Joseph was born c1860 in Bingley. He married Eliza Dennison 20 September 1884 at Bradford Cathedral. In 1891 they were living at Utley, Joseph was a coachman.
Charles, second eldest of five children, was born 1888 in Keighley. In 1901 & 1911 the family lived at 30 Dove Street in Saltaire. In 1901 Charles was a doffer spinner in the mill and in 1911 he was a carter in a furniture store.
Charles an employee of Keighley Motor Transport served in the war and survived.
Charles married Ethel Couch in 1915. They had four children; James Edward (1916-1934), Marjorie (1918-1919), Lillian (1921-1921) and Ronald Cedric (1923-2005).
In 1923 Charles was a lorry driver working at Salts Mill and living with his family at 60 Earl Street in Shipley before moving to 13 Hirst Lane in Shipley around 1930.
After Charles lost his job at the mill the family moved to Silsden where he worked as a chauffeur for Wilsons Mill Textile.

Charles died 28 May 1963 at the Middleton Hospital in Ilkley.
Charles had a younger brother, Harry, who gave his life serving his country in the war.

Keighley, Harry
6 August 1897 – 31 March 1918

Harry Keighley was the son of Joseph Keighley. Joseph was born c1860 in Bingley. He married Eliza Dennison 20 September 1884 at Bradford Cathedral. In 1891 they were living at Utley, Joseph was a coachman.

Harry, youngest of five children, was born 6 August 1897 in Keighley. In 1901 & 1911 the family lived at 30 Dove Street in Saltaire. In 1911 Harry was a doffer spinner in the mill.

Harry enlisted with the Durham Light Infantry 25 November 1915, by which time his family had moved to 63 George Street in Saltaire. He was held in reserve until he was called up on 25 August 1916. He worked as a boot repairer at Feather’s in Gordon Terrace. Upon his call up he was transferred to the East Yorkshire Regiment. He remained at home on leave until 14 February 1917 when he was posted to France with the 12th Battalion East Yorkshire Regiment. He was promoted to Lance Corporal 4 July 1917. He was home on leave from 29 January to 12 February 1918. He was then posted back to France with the 7th Battalion East Yorkshire Regiment.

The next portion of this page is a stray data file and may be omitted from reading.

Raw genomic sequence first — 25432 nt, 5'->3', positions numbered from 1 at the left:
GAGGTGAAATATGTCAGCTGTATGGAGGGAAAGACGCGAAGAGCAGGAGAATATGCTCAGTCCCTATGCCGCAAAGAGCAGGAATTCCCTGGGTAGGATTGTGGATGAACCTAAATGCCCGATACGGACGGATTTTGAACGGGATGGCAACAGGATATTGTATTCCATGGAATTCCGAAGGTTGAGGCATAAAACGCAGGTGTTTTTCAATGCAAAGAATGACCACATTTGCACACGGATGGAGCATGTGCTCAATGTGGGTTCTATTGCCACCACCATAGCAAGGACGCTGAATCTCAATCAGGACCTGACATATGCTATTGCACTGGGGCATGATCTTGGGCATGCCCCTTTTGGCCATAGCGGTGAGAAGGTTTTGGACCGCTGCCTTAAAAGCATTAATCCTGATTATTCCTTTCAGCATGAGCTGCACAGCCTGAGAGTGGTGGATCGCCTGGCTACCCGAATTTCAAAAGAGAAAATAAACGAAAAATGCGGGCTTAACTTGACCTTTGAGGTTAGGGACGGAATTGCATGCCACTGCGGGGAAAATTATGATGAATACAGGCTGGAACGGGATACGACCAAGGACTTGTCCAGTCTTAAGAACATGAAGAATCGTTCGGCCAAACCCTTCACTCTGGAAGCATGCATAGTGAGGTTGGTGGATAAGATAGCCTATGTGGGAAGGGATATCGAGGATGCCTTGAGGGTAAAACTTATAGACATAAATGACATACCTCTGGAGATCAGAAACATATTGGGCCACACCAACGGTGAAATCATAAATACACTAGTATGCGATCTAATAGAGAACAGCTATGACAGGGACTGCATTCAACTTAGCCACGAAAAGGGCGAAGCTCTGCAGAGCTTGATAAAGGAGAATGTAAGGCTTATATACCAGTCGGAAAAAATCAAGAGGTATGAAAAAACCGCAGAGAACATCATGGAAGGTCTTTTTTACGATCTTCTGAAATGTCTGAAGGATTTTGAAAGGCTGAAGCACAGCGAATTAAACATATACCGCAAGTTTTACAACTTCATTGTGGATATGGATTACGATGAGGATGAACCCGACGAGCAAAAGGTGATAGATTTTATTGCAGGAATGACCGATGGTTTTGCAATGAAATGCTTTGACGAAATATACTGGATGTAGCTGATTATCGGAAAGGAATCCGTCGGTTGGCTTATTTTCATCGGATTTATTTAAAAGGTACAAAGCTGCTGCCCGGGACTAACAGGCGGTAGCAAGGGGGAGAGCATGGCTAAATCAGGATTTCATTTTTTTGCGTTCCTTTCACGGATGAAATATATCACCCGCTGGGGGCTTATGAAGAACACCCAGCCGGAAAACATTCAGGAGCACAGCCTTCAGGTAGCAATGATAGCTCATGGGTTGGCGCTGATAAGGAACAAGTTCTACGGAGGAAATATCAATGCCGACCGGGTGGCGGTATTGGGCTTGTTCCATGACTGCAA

Harry died 31 March 1918, aged just 20. He is remembered at the Arras Memorial in Northern France.He is also remembered on the Rolls of Honour at Nab Wood, St. Peters and Saltaire Wesleyan Chapel. Harry had an elder brother, Charles, who also served his country by fighting in the war.

Kendall, Harry
1893 – ????
[Edited 10 September 2016]

Harry Kendall was the son of William Kendall. William was born c1855 in Shipley. He married Hannah (maiden name unknown) in 1878. In 1881 they lived in Rotherham with William working as a police constable. By 1891 they were living in Baildon with William working as a labourer.

Harry, the third youngest of eleven children, was born 1893 in Baildon.  By 1901 the family were living at 20 George Street in Saltaire, where they remained throughout the war. In 1911 Harry was employed a plumber’s apprentice.

Harry served as a Sergeant with the Royal Engineers. Having survived the war he married Ethel Lund, 20 February 1918 at St. Margaret’s Frizinghall. The married couple lived in Shipley.

Killen, Percy William
1889 – 1954

Percy William Killen was the son of Catherine Killen, father unknown.   

Percy was born 1889 in Leeds. From before 1901 Catherine was living with Percy in her father’s house at 44 Caroline Street in Saltaire. In 1911 Percy was an Able Seaman in the Royal Navy in China & the East Indies. In 1915 Percy was serving aboard HMS Canopus.

Percy survived the war after marrying Catherine Groves in 1917. From 1925 they lived in Shipley. Percy died in 1954.

King, Frederick George
????–????